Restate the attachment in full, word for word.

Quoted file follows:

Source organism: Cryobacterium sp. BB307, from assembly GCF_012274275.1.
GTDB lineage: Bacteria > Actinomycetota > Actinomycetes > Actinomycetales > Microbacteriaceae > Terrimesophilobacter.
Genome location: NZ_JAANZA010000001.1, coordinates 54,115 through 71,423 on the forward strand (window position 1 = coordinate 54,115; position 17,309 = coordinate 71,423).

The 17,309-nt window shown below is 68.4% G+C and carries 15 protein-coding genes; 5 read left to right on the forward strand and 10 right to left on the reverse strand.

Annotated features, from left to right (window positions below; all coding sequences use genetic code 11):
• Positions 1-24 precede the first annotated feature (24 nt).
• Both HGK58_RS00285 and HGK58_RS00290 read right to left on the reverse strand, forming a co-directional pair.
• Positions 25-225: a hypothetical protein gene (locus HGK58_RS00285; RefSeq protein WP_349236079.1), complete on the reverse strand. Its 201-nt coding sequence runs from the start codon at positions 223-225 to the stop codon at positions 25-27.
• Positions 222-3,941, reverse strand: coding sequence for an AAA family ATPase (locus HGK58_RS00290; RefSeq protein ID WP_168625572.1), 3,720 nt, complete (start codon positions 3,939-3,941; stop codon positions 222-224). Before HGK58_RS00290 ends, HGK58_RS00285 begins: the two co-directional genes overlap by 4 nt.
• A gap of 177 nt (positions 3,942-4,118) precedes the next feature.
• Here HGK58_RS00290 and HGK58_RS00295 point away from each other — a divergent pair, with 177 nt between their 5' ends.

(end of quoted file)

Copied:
Source organism: Cryobacterium sp. BB307, from assembly GCF_012274275.1.
GTDB lineage: Bacteria > Actinomycetota > Actinomycetes > Actinomycetales > Microbacteriaceae > Terrimesophilobacter.
Genome location: NZ_JAANZA010000001.1, coordinates 54,115 through 71,423 on the forward strand (window position 1 = coordinate 54,115; position 17,309 = coordinate 71,423).

The 17,309-nt window shown below is 68.4% G+C and carries 15 protein-coding genes; 5 read left to right on the forward strand and 10 right to left on the reverse strand.

Annotated features, from left to right (window positions below; all coding sequences use genetic code 11):
• Positions 1-24 precede the first annotated feature (24 nt).
• Both HGK58_RS00285 and HGK58_RS00290 read right to left on the reverse strand, forming a co-directional pair.
• Positions 25-225: a hypothetical protein gene (locus HGK58_RS00285; RefSeq protein WP_349236079.1), complete on the reverse strand. Its 201-nt coding sequence runs from the start codon at positions 223-225 to the stop codon at positions 25-27.
• Positions 222-3,941, reverse strand: coding sequence for an AAA family ATPase (locus HGK58_RS00290; RefSeq protein ID WP_168625572.1), 3,720 nt, complete (start codon positions 3,939-3,941; stop codon positions 222-224). Before HGK58_RS00290 ends, HGK58_RS00285 begins: the two co-directional genes overlap by 4 nt.
• A gap of 177 nt (positions 3,942-4,118) precedes the next feature.
• Here HGK58_RS00290 and HGK58_RS00295 point away from each other — a divergent pair, with 177 nt between their 5' ends.